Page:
But I think I feel more like a foster mom to Brooklyn. She was, quite simply, someone else's child. She saw her mom a lot. Her mom was working very hard to get her back, and I was doing what a good foster mom would do - I loved her, and I did whatever I could to facilitate a bond between Brooklyn and her mom. I fed her, and bathed her, and played with her, and loved her. But the reality is that I loved her like I loved someone else's child. Not just any child... more like I love my nephew - I'd be really, really, really sad if he was gone, for instance, but my life wouldn't crumble.

I don't know if that makes sense. But in the last few weeks I've done a lot of thinking and lot of rehashing with PB. Understanding the Brooklyn is ours, and loving her like she's ours will be part of the process of adopting her. Those other couple at the panel aren't us. They haven't loved Brooklyn for 18 months. She's just part of our family, and so, of course, she will stay.

Friday, March 25, 2011

In case any of you don't follow fosterhood

Go show Rebecca some love. Her FD, Jacket, is about to go home permanently with basically no transition.


Tuesday, March 15, 2011

For those who are still interested....

First of all, happy birthday to my sweet Lucy. Breakfast cake was enjoyed with Gusto at Chez Psychic.

Brooklyn is obviously still with us. After making lots of progress, including getting a job, and a place to live, and completing nearly all elements of the caseplan and proceeding to unsupervised visits, her mom... disappeared. This is not the first time this has happened, but I suspect it will be the last. Brooklyn's next hearing is scheduled for June, and from what c/w is telling me based on information (which I do not know) from the probation officer, Brooklyn's mom would have to start all over on the caseplan.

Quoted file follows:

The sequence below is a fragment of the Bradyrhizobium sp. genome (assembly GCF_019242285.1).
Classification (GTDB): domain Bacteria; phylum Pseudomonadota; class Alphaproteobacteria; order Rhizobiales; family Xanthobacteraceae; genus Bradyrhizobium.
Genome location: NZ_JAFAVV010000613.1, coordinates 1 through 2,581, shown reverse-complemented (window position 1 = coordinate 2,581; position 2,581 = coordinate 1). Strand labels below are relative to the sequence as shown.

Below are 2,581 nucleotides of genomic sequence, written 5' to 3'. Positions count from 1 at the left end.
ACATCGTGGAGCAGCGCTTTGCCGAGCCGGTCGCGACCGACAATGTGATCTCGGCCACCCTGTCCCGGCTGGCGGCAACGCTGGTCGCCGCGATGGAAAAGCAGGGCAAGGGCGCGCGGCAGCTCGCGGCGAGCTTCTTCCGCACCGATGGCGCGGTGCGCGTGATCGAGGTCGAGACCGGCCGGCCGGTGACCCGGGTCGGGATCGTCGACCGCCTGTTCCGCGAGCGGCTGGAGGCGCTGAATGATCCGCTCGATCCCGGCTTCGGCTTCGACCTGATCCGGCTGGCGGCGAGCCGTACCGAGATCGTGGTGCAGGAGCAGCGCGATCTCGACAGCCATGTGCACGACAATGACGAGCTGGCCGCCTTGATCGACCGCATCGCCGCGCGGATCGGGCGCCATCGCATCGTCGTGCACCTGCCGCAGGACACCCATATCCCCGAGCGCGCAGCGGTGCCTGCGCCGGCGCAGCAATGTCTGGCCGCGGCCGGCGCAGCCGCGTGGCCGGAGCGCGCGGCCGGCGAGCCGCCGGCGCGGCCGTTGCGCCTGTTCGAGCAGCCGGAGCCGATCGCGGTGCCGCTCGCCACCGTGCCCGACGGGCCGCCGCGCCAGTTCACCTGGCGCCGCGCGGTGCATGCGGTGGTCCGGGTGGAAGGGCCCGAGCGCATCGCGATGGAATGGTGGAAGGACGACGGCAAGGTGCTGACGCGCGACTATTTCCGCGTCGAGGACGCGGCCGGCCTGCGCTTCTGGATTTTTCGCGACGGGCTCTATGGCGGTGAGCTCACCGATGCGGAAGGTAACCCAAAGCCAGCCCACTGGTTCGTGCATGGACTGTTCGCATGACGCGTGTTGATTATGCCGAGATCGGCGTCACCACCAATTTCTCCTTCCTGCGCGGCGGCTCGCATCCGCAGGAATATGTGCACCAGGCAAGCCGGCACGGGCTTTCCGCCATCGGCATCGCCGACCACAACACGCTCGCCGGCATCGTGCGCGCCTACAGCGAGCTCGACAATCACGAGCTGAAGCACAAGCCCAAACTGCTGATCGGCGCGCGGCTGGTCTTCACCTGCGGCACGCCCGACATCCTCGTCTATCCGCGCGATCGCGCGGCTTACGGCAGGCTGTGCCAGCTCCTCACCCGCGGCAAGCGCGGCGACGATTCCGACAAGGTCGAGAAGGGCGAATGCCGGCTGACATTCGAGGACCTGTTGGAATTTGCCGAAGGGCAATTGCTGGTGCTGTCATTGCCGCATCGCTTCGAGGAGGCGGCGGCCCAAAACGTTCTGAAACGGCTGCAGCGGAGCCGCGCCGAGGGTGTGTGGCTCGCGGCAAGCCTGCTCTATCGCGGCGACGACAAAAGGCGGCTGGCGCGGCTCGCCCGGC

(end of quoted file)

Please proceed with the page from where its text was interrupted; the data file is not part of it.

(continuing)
I am thinking this must mean she is in really bad shape. Since they have already filed a first extension, it's unlikely that one more extension (which is all that is allowable by Federal law) would be enough time, even if she resurfaced right away. Which she didn't.

So we're left having dinner conversations about how sometimes adults use medicine that they shouldn't, and when that happens they can't make good choices for their babies, so it's not safe for babies to live there. And saying "I don't know" when asked when we might see Mama M. again. And watching an almost-three-year old look disappointed and confused.

Which is really nothing compared to what this is like for Brooklyn's older brother who "stays with" Mom's cousin. He was (until about 6 weeks ago) visiting regularly with his Mom, spending weekends with her. He is old enough to really and truly understand what's going on, and I can't imagine what this is like for him.

I am angry. But I also feel badly for Mama M. I know that this addiction is something she has fought so hard against and I do know that deep down she loves Brooklyn. That said I can't fathom an instance in which I would let anything stand between me and my children - not drugs, or a caseplan, or a boyfriend. Nothing.

That ambivalence is rough. Not nearly as rough as what Brooklyn and her brother do (and will) have to deal with. I've got the easy road here.